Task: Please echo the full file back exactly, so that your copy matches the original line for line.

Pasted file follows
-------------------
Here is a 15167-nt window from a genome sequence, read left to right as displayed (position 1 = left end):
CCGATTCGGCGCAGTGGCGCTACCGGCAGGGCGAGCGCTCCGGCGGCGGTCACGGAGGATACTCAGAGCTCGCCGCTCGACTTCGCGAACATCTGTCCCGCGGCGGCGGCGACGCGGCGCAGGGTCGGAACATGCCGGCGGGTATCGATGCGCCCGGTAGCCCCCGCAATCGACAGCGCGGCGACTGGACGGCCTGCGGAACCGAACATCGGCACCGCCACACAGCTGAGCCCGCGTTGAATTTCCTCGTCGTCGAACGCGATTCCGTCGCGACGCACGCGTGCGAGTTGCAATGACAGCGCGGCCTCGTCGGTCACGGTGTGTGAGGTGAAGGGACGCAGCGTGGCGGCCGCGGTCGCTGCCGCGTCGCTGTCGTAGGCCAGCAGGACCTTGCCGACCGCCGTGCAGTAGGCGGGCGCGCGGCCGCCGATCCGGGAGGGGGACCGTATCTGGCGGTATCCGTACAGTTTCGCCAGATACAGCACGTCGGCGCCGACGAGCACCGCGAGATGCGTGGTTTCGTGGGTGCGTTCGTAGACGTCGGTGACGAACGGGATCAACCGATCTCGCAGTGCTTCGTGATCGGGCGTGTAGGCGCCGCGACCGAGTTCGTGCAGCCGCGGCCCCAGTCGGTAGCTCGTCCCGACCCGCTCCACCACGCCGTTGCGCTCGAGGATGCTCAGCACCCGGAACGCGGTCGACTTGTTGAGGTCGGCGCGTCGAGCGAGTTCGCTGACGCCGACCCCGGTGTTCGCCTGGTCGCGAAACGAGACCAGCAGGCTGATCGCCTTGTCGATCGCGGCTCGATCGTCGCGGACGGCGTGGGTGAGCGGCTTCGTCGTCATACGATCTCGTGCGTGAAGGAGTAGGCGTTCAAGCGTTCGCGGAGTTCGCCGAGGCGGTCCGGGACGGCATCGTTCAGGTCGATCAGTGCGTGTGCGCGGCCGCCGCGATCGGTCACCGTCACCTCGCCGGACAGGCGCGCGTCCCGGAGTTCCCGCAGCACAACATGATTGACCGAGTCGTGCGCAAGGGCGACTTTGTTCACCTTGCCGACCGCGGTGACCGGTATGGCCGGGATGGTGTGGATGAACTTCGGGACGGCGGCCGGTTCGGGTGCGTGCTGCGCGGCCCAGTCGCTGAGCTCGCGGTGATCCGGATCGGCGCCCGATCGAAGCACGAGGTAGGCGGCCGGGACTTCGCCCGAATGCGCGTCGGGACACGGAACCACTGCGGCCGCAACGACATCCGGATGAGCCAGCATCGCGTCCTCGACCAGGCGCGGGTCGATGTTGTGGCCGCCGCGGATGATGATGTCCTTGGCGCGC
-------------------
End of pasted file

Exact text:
Here is a 15167-nt window from a genome sequence, read left to right as displayed (position 1 = left end):
CCGATTCGGCGCAGTGGCGCTACCGGCAGGGCGAGCGCTCCGGCGGCGGTCACGGAGGATACTCAGAGCTCGCCGCTCGACTTCGCGAACATCTGTCCCGCGGCGGCGGCGACGCGGCGCAGGGTCGGAACATGCCGGCGGGTATCGATGCGCCCGGTAGCCCCCGCAATCGACAGCGCGGCGACTGGACGGCCTGCGGAACCGAACATCGGCACCGCCACACAGCTGAGCCCGCGTTGAATTTCCTCGTCGTCGAACGCGATTCCGTCGCGACGCACGCGTGCGAGTTGCAATGACAGCGCGGCCTCGTCGGTCACGGTGTGTGAGGTGAAGGGACGCAGCGTGGCGGCCGCGGTCGCTGCCGCGTCGCTGTCGTAGGCCAGCAGGACCTTGCCGACCGCCGTGCAGTAGGCGGGCGCGCGGCCGCCGATCCGGGAGGGGGACCGTATCTGGCGGTATCCGTACAGTTTCGCCAGATACAGCACGTCGGCGCCGACGAGCACCGCGAGATGCGTGGTTTCGTGGGTGCGTTCGTAGACGTCGGTGACGAACGGGATCAACCGATCTCGCAGTGCTTCGTGATCGGGCGTGTAGGCGCCGCGACCGAGTTCGTGCAGCCGCGGCCCCAGTCGGTAGCTCGTCCCGACCCGCTCCACCACGCCGTTGCGCTCGAGGATGCTCAGCACCCGGAACGCGGTCGACTTGTTGAGGTCGGCGCGTCGAGCGAGTTCGCTGACGCCGACCCCGGTGTTCGCCTGGTCGCGAAACGAGACCAGCAGGCTGATCGCCTTGTCGATCGCGGCTCGATCGTCGCGGACGGCGTGGGTGAGCGGCTTCGTCGTCATACGATCTCGTGCGTGAAGGAGTAGGCGTTCAAGCGTTCGCGGAGTTCGCCGAGGCGGTCCGGGACGGCATCGTTCAGGTCGATCAGTGCGTGTGCGCGGCCGCCGCGATCGGTCACCGTCACCTCGCCGGACAGGCGCGCGTCCCGGAGTTCCCGCAGCACAACATGATTGACCGAGTCGTGCGCAAGGGCGACTTTGTTCACCTTGCCGACCGCGGTGACCGGTATGGCCGGGATGGTGTGGATGAACTTCGGGACGGCGGCCGGTTCGGGTGCGTGCTGCGCGGCCCAGTCGCTGAGCTCGCGGTGATCCGGATCGGCGCCCGATCGAAGCACGAGGTAGGCGGCCGGGACTTCGCCCGAATGCGCGTCGGGACACGGAACCACTGCGGCCGCAACGACATCCGGATGAGCCAGCATCGCGTCCTCGACCAGGCGCGGGTCGATGTTGTGGCCGCCGCGGATGATGATGTCCTTGGCGCGC